Corona got P5M for services in Senate, House electoral tribunals
Chief Justice Renato Corona received close to P5 million in allowances while serving in the Senate and House electoral tribunals, two defense witnesses said Wednesday.
Irene Guevarra, secretary of the Senate Electoral Tribunal (SET), told the Senate impeachment court that Corona received P1.6 million in monthly expense allowance, reimbursements for extraordinary and miscellaneous expenses, and allowable expenses as member of the body from February 2008 to April 2009.
Girlie Salarda, secretary of the House of Representatives Electoral Tribunal (HRET), said that Corona received P3.3 million in similar allowances when he served as a member there from January 2007 to February 2008, and from April 2009 to November 2009, and as chair from November 2009 to May 2010, or a total of four years.
Allowances in SALN?
Hearing this, Senate President Juan Ponce Enrile, the presiding officer, noted that each year should be reflected in the statement of assets, liabilities and net worth (SALN) of Corona.
Defense lawyer Joel Bodegon presented Guevarra and Salarda to prove that the Chief Justice had other sources of income to purchase real estate properties.
Guevarra, a former student of Corona at the Ateneo de Manila University College of Law who topped the bar in 1981, said Corona and SET members each received a monthly expense allowance of P20,000; a reimbursement for monthly extraordinary and miscellaneous expenses of P19,166.67 and reimbursement for monthly additional allowable expenses of P82,000, or a total P121,166.67.
In the 14 months as SET member, Corona received a total of P1,696,333.38. He was among three justices and six senators who constituted the tribunal, she said.
Not income, taxable
Under cross-examination by private prosecutor Antonio Hernandez, Guevarra said the monthly expense allowance was an allowance, and this was not liquidated but was justified by a certification reflected in the tribunal payroll.
“We did not consider it income and did not withhold taxes from it,” Gueverra said.
The extraordinary and miscellaneous expenses and allowable expenses are of the same nature as the expense allowance, and their disbursement was accompanied by a certification in the payroll, she added.
“These are reimbursements for expenses that the chair or the member should have expended for his office in relation to his duties as a member of the tribunal,” Guevarra said.
Not for personal use
Asked if Corona could not use these allowances for his personal use, she said that “under the law, that should be the case.”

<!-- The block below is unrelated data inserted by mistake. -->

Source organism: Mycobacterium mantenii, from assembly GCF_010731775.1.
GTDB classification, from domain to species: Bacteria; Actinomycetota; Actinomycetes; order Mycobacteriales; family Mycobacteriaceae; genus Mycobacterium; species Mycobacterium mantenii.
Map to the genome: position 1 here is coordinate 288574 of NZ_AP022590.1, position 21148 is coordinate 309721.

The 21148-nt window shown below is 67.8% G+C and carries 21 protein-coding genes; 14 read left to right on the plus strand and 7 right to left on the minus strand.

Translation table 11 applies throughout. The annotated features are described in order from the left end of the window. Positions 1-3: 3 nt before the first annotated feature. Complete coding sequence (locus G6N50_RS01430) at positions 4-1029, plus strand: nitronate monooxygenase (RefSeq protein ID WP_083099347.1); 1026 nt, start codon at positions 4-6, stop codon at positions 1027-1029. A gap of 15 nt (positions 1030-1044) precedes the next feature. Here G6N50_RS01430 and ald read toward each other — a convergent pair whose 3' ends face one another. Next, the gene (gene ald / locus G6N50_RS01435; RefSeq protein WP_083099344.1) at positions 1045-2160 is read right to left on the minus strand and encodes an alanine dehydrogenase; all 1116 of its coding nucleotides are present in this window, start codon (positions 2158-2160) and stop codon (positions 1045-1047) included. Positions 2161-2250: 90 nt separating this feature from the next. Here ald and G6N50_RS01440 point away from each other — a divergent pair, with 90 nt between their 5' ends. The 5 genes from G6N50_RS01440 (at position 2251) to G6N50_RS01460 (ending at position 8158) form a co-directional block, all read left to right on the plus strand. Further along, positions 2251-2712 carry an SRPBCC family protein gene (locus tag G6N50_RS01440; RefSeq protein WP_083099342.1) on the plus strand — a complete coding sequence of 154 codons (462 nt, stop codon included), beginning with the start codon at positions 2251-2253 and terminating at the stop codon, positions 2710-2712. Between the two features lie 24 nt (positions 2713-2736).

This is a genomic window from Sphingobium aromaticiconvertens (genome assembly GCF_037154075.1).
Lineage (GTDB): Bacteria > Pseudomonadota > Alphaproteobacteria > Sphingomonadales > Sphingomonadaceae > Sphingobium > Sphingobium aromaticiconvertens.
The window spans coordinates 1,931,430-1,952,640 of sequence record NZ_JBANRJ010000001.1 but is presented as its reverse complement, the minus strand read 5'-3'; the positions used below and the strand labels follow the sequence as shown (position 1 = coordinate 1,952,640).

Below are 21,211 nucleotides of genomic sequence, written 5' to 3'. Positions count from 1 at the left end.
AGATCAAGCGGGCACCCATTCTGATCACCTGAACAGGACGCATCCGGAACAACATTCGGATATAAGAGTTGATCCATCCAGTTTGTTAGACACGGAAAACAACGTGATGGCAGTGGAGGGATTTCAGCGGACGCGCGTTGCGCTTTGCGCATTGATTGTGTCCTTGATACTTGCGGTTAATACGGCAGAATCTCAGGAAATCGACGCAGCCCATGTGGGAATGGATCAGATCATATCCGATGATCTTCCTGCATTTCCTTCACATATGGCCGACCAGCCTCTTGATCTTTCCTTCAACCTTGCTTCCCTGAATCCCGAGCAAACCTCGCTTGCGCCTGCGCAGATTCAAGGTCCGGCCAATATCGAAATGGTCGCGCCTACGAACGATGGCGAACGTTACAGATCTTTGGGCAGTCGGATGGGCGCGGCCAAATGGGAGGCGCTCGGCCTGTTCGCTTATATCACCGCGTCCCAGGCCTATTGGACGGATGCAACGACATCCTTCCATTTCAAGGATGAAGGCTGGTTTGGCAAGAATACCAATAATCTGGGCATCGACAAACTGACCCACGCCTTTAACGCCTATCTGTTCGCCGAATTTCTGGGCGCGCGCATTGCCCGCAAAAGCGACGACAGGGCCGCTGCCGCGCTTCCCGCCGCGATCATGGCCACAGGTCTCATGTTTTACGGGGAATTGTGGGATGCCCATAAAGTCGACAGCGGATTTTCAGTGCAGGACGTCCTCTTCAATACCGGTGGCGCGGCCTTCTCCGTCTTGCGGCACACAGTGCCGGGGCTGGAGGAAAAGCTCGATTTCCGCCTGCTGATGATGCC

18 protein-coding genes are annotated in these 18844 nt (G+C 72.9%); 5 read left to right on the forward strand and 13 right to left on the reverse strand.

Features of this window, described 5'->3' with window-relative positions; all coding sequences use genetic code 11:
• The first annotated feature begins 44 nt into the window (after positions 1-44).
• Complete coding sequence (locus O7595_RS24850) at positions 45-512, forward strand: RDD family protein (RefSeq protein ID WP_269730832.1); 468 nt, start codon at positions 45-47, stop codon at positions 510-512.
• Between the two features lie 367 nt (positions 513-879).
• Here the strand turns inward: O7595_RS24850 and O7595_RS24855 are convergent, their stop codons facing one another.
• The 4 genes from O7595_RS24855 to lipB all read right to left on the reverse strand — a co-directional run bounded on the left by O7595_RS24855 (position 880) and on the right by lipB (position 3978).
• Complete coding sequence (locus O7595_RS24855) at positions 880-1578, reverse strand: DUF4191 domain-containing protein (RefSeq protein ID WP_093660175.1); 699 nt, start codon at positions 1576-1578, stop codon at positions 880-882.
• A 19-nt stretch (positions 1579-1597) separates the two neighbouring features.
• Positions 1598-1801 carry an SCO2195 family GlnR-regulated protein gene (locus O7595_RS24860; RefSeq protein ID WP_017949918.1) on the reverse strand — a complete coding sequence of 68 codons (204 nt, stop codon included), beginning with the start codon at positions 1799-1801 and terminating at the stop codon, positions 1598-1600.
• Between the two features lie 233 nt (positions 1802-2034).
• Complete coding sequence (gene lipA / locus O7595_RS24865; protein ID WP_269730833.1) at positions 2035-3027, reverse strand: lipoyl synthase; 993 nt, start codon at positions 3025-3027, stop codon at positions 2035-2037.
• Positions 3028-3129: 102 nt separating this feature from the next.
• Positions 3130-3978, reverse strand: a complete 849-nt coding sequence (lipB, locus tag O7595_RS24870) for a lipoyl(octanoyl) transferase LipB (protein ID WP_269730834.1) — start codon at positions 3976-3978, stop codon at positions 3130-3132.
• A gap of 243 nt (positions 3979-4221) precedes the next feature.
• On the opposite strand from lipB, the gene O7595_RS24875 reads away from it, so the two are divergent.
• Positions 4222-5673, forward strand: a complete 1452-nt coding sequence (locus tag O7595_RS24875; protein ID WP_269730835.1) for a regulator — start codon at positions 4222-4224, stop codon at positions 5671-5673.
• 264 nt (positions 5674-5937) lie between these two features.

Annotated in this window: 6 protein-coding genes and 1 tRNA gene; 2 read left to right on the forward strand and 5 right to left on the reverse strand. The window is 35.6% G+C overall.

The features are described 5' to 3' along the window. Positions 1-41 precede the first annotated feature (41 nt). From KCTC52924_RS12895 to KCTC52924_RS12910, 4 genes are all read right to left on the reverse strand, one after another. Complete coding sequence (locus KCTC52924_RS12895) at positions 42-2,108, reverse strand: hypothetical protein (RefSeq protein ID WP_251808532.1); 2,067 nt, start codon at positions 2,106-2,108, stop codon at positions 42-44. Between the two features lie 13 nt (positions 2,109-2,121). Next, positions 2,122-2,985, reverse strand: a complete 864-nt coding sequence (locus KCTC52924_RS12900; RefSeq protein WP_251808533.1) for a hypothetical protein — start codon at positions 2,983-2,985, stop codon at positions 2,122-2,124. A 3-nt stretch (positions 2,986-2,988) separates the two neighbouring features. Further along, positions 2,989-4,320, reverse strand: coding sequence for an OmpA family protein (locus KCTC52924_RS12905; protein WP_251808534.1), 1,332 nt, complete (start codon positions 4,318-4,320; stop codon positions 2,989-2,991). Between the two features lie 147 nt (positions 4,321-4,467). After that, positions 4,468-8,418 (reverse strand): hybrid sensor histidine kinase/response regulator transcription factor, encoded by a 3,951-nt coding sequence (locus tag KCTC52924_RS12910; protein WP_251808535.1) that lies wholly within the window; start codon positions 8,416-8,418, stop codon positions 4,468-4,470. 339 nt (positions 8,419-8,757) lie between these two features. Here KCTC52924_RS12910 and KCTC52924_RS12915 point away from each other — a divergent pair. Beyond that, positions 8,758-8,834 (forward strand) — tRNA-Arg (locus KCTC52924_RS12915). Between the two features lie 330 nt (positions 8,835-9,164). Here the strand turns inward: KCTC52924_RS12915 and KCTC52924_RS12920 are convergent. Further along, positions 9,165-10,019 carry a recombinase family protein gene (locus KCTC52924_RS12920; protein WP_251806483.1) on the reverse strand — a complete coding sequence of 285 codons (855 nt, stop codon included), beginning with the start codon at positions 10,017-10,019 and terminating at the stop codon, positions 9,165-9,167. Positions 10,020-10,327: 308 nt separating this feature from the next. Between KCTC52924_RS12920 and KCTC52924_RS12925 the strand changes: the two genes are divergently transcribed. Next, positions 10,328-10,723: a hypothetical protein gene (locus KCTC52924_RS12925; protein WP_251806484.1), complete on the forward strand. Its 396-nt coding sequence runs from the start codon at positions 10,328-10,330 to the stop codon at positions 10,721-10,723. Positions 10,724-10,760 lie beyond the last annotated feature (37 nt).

Guevarra said that the monthly expense allowance belongs to the personal services category, while the two others fall under miscellaneous and other operating expenditures.
Senator Ralph Recto said the monthly allowance could be taken home, while two others “should be spent.”
Salarda, for her part, said Corona received some P2,504,022.92 for his 21-month service as HRET member, and P855,784.93, for his five-month-long chairmanship of the tribunal, or a total of P3,359,807.85.
She confirmed that these were not taxable. She said that a certification was necessary for Corona to claim reimbursements for the extraordinary and miscellaneous expenses and allowable expenses.
The HRET is composed of three Supreme Court justices and six members of the House.
Hernandez suggested that Corona’s lawyers were attempting to show that the Chief Justice had the capacity to purchase assets that did not appear in his SALN. But he noted that a significant portion of the more than P21 million that Corona had received consisted of allowances that had specific allocations.
Corona’s transportation allowance, for example, should have gone to the purchase of gasoline for his vehicle. Representation allowances, on the other hand, should have been used as payment to restaurants where Corona ate.
“He cannot pocket these amounts,” Hernandez said.
In her testimony on Monday, Supreme Court budget officer Araceli Bayuga said Corona received a total of P21,636,781.45 in salaries, allowances and other benefits from the time he was appointed associate justice in 2002 until last year.
Of this total, Corona’s salary only amounted to P5,872,859.82.
During cross-examination on Wednesday, Bayuga reiterated that among the allowances Corona received include personnel economic relief assistance (Pera), representation allowance-transportation allowance (Rata) as well as extraordinary and miscellaneous expenses.
Hernandez asked whether the allowances included expenditures for “public relations, meetings and seminars.”
“Jumble na (It’s all jumbled together),” Bayuga replied.
Hernandez said even Corona’s subscription to professional journals should be reflected in the liquidation of these allowances.
“The Chief Justice must submit proof of liquidation. He cannot use the allowance meant for subscriptions for personal whims. He has to make an accounting of where these were spent,” Hernandez asserted.
Not for vacations
Bayuga said that the liquidation was included in a “payroll” submitted yearly to the Commission on Audit.
“The Supreme Court’s practice is to submit that (liquidation) through an additional payroll,” she explained.
Hernandez went on to point out that allowances earmarked for specific purposes “cannot be used for vacations abroad. It has to be used for the office. He cannot put it in his personal bank account because the funds are not really his.” With reports from Cathy Yamsuan and Cynthia D. Balana
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